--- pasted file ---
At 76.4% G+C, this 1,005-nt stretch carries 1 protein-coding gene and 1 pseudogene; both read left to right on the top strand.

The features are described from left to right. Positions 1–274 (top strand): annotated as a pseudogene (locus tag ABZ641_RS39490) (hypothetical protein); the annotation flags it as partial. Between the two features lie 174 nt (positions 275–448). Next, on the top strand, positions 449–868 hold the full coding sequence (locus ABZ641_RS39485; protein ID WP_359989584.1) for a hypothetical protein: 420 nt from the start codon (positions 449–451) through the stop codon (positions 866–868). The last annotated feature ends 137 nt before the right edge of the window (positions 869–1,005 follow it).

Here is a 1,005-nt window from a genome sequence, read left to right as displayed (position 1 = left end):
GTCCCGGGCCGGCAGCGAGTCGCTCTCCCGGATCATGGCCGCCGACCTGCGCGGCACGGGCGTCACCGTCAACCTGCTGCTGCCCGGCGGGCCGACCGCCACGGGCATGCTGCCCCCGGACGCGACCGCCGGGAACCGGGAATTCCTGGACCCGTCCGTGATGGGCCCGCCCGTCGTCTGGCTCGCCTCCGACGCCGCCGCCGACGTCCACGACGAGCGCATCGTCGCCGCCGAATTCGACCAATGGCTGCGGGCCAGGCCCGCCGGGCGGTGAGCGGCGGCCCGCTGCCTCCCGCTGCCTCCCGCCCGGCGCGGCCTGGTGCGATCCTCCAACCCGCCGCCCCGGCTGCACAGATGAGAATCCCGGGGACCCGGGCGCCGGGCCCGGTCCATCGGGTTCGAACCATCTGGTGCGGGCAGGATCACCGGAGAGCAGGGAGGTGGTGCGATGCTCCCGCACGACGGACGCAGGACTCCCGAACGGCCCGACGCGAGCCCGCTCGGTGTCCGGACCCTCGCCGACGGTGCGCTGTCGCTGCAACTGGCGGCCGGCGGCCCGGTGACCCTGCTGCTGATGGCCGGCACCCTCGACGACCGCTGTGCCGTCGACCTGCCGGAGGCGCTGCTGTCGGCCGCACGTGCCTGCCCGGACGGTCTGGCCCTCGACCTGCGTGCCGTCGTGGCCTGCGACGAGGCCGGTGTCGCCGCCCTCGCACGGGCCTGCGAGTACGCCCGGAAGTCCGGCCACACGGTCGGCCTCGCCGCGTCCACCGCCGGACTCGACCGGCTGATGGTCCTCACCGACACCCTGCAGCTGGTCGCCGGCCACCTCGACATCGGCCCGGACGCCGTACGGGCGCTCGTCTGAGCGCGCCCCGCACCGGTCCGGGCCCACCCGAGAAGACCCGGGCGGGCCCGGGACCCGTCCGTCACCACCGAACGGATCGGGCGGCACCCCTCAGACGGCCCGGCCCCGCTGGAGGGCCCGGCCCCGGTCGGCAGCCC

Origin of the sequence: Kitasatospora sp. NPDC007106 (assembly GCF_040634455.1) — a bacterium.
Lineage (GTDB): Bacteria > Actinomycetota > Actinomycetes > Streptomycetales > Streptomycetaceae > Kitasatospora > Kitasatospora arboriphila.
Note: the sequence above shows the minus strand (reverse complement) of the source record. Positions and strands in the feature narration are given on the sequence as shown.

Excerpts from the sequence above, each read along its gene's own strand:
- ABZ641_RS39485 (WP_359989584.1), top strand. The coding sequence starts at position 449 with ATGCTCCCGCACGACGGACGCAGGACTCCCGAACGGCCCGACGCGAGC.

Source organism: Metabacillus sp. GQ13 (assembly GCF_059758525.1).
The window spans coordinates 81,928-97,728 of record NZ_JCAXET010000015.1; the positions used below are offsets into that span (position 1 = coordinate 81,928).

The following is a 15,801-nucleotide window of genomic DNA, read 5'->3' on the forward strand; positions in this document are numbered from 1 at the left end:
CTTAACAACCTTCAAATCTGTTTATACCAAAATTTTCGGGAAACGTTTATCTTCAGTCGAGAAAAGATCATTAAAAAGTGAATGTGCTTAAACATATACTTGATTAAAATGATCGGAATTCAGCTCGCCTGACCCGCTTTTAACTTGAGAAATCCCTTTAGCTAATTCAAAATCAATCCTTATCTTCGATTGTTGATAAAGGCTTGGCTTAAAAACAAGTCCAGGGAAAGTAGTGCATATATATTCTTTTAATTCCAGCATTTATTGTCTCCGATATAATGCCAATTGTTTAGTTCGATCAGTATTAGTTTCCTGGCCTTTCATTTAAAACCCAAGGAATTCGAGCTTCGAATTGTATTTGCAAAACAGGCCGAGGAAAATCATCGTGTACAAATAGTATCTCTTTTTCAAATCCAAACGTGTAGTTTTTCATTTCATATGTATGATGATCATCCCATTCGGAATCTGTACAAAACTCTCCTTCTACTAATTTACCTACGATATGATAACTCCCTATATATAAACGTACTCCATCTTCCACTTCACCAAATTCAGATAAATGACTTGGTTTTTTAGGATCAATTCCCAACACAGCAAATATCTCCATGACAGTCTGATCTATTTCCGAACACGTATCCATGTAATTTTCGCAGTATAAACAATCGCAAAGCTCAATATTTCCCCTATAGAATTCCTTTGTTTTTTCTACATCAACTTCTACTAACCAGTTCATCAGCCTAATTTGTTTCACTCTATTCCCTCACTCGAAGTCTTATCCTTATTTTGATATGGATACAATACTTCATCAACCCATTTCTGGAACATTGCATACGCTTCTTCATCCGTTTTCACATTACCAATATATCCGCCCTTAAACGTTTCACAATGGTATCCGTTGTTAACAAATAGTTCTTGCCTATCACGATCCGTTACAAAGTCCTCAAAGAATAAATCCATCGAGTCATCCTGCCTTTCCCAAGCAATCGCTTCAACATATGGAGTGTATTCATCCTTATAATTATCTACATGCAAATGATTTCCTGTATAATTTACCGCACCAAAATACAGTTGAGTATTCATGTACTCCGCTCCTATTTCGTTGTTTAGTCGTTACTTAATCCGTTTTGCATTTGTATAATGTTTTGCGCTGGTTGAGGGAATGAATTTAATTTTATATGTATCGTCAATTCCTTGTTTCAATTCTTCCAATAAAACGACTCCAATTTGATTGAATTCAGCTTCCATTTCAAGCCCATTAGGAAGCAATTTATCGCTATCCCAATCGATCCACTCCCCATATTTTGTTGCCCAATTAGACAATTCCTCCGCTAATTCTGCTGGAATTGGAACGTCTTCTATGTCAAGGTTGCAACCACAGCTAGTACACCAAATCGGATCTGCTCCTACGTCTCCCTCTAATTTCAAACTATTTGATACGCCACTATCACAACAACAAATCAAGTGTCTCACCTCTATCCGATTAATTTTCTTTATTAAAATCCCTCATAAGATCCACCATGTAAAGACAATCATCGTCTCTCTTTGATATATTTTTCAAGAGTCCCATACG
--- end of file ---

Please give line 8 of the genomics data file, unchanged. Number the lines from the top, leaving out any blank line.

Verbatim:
Excerpts from the sequence above, each read along its gene's own strand: